Toronto Sun

March 4, 2001

Abused spouse freed

Shot husband in 'automaton' state

By NATHALIE TREPANIER -- Sun Media
Toronto Sun

OTTAWA -- A jury told Rita Graveline yesterday she wasn't to blame for killing her husband.

Graveline, who was on trial for the second-degree murder of Michael Graveline, was acquitted in Hull court yesterday.

"You are a free woman," a visibly moved Justice Martin Bedard said.

She greeted the news with a stream of tears and repeatedly thanked her lawyer.

"I have no legs," she said in a trembling voice. "They're like Jell-O.

"I feel relief. I didn't know what to expect. I'm just glad. Now I can just do things with my family," said the grandmother, 52.

Asked what she considered the most difficult part of the trial, Graveline answered it was having to remember the night she killed her husband and the years of abuse.

A battered wife for more than 30 years, Graveline shot her husband while he slept Aug. 10, 1999.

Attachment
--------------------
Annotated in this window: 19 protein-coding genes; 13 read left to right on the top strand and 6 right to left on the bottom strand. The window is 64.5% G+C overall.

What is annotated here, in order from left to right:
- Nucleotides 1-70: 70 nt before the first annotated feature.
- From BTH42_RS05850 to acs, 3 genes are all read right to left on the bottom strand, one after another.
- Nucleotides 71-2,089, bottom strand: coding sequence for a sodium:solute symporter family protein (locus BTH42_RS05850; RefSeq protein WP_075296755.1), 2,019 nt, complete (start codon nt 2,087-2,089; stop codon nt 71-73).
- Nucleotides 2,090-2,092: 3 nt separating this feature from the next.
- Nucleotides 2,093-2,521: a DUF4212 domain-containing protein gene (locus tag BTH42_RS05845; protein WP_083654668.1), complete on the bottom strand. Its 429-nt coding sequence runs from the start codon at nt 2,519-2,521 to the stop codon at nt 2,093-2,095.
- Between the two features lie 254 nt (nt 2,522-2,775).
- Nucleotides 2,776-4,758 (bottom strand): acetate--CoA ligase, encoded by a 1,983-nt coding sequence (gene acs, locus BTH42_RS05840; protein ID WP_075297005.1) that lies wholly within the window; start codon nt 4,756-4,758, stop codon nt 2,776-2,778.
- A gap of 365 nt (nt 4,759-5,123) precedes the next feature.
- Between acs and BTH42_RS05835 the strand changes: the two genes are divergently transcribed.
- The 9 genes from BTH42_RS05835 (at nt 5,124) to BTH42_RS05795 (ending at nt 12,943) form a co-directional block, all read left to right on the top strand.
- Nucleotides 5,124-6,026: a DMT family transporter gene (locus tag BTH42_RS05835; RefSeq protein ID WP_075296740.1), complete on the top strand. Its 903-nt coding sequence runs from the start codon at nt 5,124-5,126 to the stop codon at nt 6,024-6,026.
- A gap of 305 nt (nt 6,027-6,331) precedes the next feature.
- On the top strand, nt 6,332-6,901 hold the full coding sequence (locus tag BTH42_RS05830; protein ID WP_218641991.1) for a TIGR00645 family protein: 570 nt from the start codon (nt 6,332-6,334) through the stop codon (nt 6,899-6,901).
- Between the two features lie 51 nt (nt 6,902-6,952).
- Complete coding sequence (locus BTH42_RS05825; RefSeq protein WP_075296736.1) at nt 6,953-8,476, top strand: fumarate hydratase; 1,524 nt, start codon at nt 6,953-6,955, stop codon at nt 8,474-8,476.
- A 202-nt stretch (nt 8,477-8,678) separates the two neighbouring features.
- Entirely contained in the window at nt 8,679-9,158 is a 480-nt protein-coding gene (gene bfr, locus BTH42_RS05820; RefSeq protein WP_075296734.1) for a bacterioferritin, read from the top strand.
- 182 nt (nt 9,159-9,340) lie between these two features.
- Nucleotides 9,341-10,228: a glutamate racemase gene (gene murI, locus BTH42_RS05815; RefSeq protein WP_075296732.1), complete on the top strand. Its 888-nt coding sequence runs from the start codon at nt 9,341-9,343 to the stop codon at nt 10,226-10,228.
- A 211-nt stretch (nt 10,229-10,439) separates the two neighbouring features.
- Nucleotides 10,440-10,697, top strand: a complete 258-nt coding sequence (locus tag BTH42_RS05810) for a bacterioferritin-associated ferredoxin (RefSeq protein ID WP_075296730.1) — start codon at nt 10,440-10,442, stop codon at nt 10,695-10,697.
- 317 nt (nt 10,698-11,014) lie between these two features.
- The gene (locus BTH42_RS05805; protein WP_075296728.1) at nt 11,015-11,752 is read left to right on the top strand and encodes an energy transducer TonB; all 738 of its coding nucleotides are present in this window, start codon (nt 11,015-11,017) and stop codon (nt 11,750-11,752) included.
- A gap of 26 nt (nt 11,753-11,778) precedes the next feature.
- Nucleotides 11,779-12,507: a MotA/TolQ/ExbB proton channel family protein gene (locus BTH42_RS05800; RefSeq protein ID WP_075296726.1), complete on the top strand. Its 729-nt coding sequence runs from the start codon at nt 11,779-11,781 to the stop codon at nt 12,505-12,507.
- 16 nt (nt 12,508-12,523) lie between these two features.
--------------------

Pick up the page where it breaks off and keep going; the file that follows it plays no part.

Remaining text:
Her lawyer never contested the shooting but said his client acted in a state of altered consciousness, called non-insane automatism, resulting from years of abuse, depression and alcohol consumed that same night. At no time during the night, the court heard, did Graveline fear for her own life.

Graveline testifed she did not remember the actual shooting. She remembered hearing a bang, holding the gun and then running downstairs to call 911.

Pushed by the Crown, Graveline admitted she did remember the shooting and hearing a noise.

Judge Bedard told the jury they could acquit for two reasons -- non-insane automatism or self-defence.

Crown attorney Martin Cote said the judge's introduction of self-defence as a reason for acquittal could be grounds for an appeal.

UNINTENTIONAL

He said both defences contradict each other. Automatism is an unintentional, uncharacteristic act, he added, and self-defence is intentional.

Cote said he didn't know if an appeal would be launched, adding he didn't think the verdict would have an impact on similar cases.

"I don't think that the fact that (Graveline) was acquitted will send a message to the population," he said. "Each case is decided on its own merit."

Copyright © 2001, Canoe Limited Partnership.